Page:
ed. Most of this is lifted from a post here on 3/17/2007, but added some details this time around
March 17, 1992
Frank Viola spent enough time in the National League to know what a pitcher named John Smiley can do. Frankie V. also spent enough time in a certain American League clubhouse to know what Tom Kelly can do with a pitcher like Smiley.
“To go out and get a 20-game winner, without giving up a major leaguer, that’s pretty incredible,” Viola said. “Andy MacPhail has pulled off some good ones and this is, too. This guy’s not a No. 1 starter, but he’s a quality pitcher and he’s going to give you 210 or 220 innings. He’s a guy who only is going to give you five or six innings before tiring out. But for the way TK plays his team and works his bullpen, he’s going to be perfect for the club. The Twins are going to be right in the middle of it again.”
-From Dan Barreiro’s column in the Star Tribune 3/18/92
The World Champion Twins sent minor leaguers Denny Neagle and Midre Cummings to the reigning NL East Champion Pittsburgh Pirates for 20-game winner John Smiley. The move was universally considered a great one by Andy MacPhail for a franchise who just lost Jack Morris to free agency. Conventional wisdom, at a time when pitcher wins were still considered the way to evaluate a pitcher, said that getting a 20-game winner for two minor-leaguers was a great move.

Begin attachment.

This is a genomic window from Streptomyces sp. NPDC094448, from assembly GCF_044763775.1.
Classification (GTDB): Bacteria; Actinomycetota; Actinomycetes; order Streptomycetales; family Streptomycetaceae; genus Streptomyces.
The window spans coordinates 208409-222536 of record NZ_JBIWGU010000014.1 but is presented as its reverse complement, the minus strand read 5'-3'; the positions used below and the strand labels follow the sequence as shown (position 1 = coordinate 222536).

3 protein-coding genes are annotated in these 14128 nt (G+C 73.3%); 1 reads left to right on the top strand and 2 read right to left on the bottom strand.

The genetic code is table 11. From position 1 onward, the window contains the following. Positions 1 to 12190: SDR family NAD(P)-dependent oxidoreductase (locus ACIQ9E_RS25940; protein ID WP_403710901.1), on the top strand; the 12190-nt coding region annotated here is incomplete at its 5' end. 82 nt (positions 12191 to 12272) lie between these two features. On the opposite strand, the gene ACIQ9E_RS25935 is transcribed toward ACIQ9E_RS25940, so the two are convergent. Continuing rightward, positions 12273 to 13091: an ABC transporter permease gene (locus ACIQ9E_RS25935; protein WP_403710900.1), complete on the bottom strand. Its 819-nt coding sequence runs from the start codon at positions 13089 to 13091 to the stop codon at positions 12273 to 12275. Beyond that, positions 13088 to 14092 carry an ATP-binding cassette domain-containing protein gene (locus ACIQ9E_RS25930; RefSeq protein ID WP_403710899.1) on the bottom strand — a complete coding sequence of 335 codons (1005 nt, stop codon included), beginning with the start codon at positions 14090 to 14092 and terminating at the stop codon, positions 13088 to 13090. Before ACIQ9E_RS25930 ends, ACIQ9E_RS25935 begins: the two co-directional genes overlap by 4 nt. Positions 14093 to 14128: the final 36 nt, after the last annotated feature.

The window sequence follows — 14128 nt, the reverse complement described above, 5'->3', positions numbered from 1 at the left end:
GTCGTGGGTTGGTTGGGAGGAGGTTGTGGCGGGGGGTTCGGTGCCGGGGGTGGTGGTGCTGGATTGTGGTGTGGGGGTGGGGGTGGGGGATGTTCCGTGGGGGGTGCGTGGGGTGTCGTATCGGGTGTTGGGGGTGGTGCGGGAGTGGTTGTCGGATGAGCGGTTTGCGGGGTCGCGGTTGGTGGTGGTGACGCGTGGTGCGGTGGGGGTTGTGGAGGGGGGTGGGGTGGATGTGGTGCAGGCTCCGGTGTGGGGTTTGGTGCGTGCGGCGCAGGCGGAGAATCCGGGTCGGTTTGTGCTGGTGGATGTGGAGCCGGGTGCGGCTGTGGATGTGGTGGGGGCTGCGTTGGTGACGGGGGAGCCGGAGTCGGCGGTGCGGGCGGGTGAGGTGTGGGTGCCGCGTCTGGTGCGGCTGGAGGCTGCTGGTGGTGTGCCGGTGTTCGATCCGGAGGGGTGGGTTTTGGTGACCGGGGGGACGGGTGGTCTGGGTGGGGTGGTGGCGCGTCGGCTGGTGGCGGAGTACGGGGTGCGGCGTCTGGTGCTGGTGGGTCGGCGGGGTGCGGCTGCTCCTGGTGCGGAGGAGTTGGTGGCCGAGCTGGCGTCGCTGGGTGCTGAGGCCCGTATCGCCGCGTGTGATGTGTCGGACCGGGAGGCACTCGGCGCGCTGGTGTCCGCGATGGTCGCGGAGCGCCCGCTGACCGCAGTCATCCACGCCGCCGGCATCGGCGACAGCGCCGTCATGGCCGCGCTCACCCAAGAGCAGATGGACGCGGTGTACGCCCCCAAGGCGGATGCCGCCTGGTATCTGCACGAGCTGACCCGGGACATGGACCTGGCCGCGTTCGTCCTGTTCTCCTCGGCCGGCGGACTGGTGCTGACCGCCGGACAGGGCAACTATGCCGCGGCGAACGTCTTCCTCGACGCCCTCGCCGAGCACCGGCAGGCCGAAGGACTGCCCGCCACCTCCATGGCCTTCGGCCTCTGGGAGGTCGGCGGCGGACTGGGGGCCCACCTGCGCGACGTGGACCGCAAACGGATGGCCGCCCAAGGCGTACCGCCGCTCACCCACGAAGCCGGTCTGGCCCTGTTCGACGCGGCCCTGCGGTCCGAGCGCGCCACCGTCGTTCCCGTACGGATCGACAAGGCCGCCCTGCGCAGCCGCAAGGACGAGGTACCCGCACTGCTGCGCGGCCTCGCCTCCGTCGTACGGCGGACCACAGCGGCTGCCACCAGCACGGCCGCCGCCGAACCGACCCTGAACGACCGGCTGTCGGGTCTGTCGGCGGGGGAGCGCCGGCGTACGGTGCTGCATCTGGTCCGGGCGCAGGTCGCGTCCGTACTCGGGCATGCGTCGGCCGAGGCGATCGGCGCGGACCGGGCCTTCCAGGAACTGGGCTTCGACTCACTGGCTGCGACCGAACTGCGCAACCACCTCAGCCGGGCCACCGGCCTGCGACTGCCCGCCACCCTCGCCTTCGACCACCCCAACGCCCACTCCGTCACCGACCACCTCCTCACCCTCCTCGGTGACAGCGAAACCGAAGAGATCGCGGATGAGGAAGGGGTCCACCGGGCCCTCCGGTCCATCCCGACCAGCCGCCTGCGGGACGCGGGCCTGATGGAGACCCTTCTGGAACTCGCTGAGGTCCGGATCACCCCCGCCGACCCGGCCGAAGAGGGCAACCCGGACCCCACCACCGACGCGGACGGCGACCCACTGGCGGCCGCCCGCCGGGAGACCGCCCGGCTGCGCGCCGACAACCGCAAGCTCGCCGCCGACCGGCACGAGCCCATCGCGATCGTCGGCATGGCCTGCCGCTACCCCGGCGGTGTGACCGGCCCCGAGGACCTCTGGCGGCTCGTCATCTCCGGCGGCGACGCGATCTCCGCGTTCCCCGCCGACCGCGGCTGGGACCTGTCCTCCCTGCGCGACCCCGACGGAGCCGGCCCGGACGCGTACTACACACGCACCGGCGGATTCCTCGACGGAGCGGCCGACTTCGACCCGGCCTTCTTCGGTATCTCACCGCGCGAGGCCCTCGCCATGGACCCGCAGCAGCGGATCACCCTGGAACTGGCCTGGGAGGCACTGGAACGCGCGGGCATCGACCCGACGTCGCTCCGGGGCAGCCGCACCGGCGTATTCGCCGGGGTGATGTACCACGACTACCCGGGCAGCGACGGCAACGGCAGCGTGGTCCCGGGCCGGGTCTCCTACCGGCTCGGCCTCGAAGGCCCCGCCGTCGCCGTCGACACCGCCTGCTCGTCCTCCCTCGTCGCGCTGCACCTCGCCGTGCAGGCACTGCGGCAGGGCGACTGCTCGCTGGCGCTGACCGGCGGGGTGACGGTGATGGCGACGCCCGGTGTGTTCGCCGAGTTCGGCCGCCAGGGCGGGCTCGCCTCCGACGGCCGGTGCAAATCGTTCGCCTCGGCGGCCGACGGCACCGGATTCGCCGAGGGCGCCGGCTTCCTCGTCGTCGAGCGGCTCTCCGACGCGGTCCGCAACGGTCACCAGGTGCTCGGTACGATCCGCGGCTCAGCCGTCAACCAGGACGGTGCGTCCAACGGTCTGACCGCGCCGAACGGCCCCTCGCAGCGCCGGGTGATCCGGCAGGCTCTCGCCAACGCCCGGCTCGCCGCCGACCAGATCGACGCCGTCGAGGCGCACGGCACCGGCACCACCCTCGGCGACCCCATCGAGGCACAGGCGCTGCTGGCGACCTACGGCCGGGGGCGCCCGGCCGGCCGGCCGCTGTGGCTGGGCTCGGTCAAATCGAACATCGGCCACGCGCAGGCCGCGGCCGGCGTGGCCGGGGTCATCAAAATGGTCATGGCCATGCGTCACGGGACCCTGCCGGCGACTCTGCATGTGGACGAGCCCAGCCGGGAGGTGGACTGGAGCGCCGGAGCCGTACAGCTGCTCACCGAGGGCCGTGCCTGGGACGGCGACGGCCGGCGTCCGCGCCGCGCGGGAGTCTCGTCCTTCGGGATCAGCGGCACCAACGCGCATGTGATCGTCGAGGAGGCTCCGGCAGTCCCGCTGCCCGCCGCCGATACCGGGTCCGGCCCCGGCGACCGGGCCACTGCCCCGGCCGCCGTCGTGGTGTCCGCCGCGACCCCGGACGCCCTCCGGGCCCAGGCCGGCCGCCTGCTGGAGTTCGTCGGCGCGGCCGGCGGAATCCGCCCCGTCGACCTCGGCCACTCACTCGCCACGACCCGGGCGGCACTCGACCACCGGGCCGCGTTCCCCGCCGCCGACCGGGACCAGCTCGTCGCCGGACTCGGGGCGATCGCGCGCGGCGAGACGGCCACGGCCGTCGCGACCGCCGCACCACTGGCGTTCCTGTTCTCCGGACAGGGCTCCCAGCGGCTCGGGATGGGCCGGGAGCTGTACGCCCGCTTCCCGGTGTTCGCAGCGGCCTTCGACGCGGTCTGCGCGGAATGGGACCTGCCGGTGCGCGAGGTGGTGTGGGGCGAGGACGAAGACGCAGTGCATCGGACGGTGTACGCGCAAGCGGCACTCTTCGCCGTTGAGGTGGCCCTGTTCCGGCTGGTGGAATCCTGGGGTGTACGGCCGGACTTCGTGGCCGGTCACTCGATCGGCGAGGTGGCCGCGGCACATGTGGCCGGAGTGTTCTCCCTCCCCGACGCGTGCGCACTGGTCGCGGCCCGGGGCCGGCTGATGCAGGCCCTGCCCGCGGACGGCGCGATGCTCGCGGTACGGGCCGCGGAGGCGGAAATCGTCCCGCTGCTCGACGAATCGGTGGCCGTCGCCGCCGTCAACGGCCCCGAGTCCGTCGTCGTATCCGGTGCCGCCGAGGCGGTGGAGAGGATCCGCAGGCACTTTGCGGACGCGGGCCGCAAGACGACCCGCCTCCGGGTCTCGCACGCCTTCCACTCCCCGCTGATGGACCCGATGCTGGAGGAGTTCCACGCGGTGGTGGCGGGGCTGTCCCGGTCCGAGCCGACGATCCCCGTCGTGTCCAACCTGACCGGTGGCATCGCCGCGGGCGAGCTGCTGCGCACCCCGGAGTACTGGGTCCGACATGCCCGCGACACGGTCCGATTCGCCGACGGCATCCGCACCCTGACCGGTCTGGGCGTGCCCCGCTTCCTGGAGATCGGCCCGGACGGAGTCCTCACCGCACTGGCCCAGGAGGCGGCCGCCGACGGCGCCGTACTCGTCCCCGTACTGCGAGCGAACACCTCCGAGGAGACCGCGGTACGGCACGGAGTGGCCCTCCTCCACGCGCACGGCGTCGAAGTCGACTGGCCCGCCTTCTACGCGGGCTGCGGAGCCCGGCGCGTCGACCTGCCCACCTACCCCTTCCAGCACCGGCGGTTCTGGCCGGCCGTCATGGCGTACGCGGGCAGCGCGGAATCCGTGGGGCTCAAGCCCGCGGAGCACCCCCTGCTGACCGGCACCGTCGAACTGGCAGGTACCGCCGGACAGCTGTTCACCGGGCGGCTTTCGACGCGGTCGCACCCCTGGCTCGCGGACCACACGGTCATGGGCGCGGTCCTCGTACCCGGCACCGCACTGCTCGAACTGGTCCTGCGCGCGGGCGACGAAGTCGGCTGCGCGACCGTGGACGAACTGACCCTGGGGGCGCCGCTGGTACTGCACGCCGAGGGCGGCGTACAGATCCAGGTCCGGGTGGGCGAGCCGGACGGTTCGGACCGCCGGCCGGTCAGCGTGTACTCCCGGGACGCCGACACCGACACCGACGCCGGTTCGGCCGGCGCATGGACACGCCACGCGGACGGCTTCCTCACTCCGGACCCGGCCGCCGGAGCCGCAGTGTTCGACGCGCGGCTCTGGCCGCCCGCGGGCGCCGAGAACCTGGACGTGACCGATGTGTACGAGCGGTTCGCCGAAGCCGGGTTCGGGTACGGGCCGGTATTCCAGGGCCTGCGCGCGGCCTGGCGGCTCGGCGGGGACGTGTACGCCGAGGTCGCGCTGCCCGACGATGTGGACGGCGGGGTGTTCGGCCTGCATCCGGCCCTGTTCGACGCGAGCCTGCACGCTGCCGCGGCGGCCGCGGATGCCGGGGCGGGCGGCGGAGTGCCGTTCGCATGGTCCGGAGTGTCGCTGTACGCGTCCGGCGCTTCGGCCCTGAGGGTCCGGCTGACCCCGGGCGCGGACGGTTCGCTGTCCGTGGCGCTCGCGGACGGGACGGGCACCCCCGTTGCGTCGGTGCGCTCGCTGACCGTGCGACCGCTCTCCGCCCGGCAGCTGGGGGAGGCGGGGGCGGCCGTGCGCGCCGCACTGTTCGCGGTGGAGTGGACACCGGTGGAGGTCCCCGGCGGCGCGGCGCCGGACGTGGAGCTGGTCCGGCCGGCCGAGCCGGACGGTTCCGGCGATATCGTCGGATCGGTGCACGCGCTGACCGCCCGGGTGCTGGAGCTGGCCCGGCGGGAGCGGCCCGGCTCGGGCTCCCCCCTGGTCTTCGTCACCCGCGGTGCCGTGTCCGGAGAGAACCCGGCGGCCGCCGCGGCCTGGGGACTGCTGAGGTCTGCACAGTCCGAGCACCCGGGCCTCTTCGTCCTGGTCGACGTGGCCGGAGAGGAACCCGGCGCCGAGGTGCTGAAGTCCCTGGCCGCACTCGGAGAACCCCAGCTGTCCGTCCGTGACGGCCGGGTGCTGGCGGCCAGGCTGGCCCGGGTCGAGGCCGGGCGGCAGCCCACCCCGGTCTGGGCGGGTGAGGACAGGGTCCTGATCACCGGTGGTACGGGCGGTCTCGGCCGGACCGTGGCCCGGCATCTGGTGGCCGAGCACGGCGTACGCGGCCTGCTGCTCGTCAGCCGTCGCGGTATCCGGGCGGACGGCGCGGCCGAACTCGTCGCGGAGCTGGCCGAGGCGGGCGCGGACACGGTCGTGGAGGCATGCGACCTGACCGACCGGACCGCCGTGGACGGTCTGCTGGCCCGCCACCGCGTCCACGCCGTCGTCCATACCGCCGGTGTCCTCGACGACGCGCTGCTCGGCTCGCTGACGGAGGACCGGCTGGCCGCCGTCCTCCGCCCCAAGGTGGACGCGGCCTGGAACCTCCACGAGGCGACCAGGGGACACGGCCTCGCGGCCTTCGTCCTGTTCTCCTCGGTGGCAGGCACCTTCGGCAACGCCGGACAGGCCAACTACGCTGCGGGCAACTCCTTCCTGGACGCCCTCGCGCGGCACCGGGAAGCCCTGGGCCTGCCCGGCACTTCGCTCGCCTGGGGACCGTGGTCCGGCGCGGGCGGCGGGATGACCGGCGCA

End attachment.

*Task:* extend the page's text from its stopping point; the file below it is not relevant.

The 27-year old Smiley had a good season with the Twins in 1992, perhaps his best. He finished 16-9 with a 3.21 ERA (127 ERA+) and a career-best 1.20 WHIP. He also had career bests in K/9 innings (7.3) and WARP3 (7.5). Jack Morris, on the other hand, had a high-profile season with the Blue Jays, but ended with an ERA+ of only 102.
Smiley didn’t hang around long after the Twins finished second in the AL West in 1992. He signed with the Cincinnati Reds where he played all but one of his remaining seasons.
Midre Cummings spent five seasons in Pittsburgh, but never was an every-day player. He had somewhat of a breakout season in 1997 between Pittsburgh and Philadelphia, but never really returned to that form. He came back to Minnesota for a stint in 1999 and 2000, and ended his career after the 2005 season with a career .257/.318/.385 line.
Denny Neagle went on to have a solid pitching career. The former Golden Gopher had his first good season in 1995 with Pittsburgh. He traveled around a bit, had his best season with Atlanta in 1997 (20-7 2.97 ERA, finished third in NL Cy Young voting, 7.4 WARP3), and finished his career with some tough years in the thin air of Colorado.
The Twins got a good pitcher for a season in which they were contenders, and the immediate results seemed positive. Once Smiley left and Denny Neagle began to establish himself, it became more difficult to evaluate the trade.
It is unlikely that Neagle would have stayed in a Twins uniform his entire career, particularly considering that his prime came during the lean years in Minnesota. John Smiley was able to help the Twins in 1992, a year in which they had World Series hopes.